Monday, May 12, 2008

Due to Chief Rabbi Amar's silence - rabbis delay converts' marriages

The following appeared in the Jerusalem Post. Clink on the link for the full article.

Rabbis delay converts' marriages

Rabbis responsible for registering Jewish Israelis for marriage said Sunday they would not register converts for marriage until Sephardi Chief Rabbi Shlomo Amar issues a definitive rejection of a High Rabbinical Court decision that cast doubt on the validity of thousands of conversions.

"Before I can register a convert for marriage as a full-fledged Jew, I'll have to consult with Chief Rabbi Amar," said Rabbi Ratzon Arussi, chairman of the Rabbinate's Marriage Council.

Rabbis in Ramat Gan and Jerusalem concurred with Arussi's call.

"Rabbi Amar has to voice his opinion on this issue," said Ramat Gan Chief Rabbi Ya'acov Ariel. "He is the final authority on conversions."


Several days after the decision was published, Amar issued a general statement that all conversion would be recognized. But Amar did not directly address the accusations raised by Sherman against Druckman.

Rabbis want Amar to issue a clear halachic decision on the status of conversions carried out by Druckman.

Amar's spokesman said the chief rabbi intends to convene the Chief Rabbinate's governing council to discuss the issue and reach a definitive decision. But before the council can be convened new elections must be called.



  1. So far, Rabbi Amar has not issued any rulings that would undermine the authority any Batei Din on the issue of giyur (ie. the Mesechistic Lubavitcher who was denied conversion because of the belief that the Rebbe is Messiah).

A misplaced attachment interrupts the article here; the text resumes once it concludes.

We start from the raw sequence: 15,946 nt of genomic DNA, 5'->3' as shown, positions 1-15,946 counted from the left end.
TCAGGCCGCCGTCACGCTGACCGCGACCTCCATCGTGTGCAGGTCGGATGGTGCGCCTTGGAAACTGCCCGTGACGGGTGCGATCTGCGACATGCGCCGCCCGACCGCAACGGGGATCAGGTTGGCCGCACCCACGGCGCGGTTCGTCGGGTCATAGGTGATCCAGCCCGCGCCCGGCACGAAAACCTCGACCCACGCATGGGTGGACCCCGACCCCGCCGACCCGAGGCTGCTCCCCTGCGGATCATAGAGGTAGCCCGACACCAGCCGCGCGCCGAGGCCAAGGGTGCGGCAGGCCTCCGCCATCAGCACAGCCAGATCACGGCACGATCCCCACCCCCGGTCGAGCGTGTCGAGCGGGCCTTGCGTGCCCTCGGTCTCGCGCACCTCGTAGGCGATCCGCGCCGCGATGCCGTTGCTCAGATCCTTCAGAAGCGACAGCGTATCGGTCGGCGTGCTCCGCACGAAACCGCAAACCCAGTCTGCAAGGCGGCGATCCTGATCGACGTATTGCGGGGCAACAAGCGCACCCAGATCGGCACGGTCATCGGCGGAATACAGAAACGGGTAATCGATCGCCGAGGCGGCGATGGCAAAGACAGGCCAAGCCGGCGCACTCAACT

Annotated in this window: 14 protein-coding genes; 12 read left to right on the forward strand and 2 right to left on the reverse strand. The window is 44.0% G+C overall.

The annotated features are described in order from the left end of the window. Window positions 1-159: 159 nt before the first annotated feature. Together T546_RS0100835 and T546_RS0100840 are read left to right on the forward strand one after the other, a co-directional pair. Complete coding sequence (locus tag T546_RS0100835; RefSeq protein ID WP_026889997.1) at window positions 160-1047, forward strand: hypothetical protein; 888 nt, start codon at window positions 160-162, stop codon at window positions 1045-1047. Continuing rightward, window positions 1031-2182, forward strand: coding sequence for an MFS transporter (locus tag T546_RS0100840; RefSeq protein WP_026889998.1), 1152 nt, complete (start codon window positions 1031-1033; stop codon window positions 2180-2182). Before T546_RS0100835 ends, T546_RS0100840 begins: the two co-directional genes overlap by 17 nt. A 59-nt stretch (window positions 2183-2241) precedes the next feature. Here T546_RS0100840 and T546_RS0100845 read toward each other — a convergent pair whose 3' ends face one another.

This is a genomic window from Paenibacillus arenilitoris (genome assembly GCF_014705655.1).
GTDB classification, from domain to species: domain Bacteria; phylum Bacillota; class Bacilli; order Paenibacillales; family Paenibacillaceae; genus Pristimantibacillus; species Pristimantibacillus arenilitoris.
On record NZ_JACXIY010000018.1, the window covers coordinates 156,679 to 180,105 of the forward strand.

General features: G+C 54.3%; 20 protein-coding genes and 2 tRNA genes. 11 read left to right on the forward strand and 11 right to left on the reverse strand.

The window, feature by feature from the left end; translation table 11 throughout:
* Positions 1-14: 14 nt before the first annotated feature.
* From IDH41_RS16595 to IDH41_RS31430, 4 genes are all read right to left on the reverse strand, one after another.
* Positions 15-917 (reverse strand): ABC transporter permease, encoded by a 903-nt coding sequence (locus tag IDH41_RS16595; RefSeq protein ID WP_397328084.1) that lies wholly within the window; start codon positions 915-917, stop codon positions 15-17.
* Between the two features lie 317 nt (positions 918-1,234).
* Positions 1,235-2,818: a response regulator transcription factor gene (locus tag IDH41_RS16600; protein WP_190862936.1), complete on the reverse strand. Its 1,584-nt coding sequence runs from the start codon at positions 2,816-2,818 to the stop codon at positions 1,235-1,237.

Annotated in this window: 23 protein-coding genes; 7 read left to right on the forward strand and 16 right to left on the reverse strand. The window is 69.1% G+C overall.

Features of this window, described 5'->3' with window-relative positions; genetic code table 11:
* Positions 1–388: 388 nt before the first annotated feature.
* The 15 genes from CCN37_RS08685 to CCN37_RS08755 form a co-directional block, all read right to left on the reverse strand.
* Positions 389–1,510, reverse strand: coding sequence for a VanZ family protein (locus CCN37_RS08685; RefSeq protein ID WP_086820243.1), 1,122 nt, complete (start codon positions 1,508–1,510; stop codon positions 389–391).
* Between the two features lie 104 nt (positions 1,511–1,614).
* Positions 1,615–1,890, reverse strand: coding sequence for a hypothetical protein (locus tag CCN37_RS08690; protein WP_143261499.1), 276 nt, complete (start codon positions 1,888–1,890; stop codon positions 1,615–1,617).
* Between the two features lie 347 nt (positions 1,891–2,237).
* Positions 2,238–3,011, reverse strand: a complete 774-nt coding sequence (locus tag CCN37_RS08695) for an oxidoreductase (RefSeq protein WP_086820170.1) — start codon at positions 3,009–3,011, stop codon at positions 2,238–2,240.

For Rabbi Amar to remove the authority of the Beit Din HaGadol of Israel would be akin to the President of the United States eliminating the Supreme Court.

    The Beit Din Hagadol is part of a checks and balances system to the Office of the Chief Rabbinate.

    When Rabbi Amar originally made the announcement regarding Diaspora conversions, some US Rabbis accused Rabbi Amar of trying to become the "Jewish Pope" (l'havdil).

    It is my opinion that if Rabbi Amar WERE to overturn the Beit Din Hagadol's ruling this might lend credence to those accusations.

  2. Jersey Girl says: "It is my opinion..."

    If you remain anonymous nobody cares what "your" opinions are because they are just comments on someone's private Blog.

    Please get some perspective.

  3. The identity of an opinion holder does not in any way affect the validity or correctness of an opinion.

    Besides, you have expressed lots and lots of opinions in your posts, all of which have been extremely interesting. Are you offering to reveal yourself?

  4. To "Bright Eyes" of May 13, 2008 1:32 AM: I was not offering anything beyond the regular glimpses of my wit behind the veil of online anonymity that we are all entitled to if we choose to do so, and I realize full well that I give my views, but there was something about Jesrey Girl's way of stating "It is my opinion..." that worried me that perhaps she was losing touch with the fact that as long as we remain anonymous we should not lose sight of the REALITY that we are just a bunch of anonymous posters whose comments get posted by the Blog owner, who in this case is not anonymous, Rabbi Dr. Eidensohn, and so that therefore it would be foolish to take on undue self-importance.

    Anonymity should PREFERABLY also go hand in hand with humility, as in "harotzeh be'ilum shemo" or in "matan beseser".

  5. RaPs:

    I am sorry that you find the use of "it is my opinion" to be a lack of humility. It is my opinion that it is the opposite.

    I write proposals and reports etc in my profession that are assumed to be based upon the research of highly qualified and citable sources.

    Whenever one in my field does not have a credible source to cite, it is customary to preface the statement by "it is my opinion" as a "CYA".


please use either your real name or a pseudonym.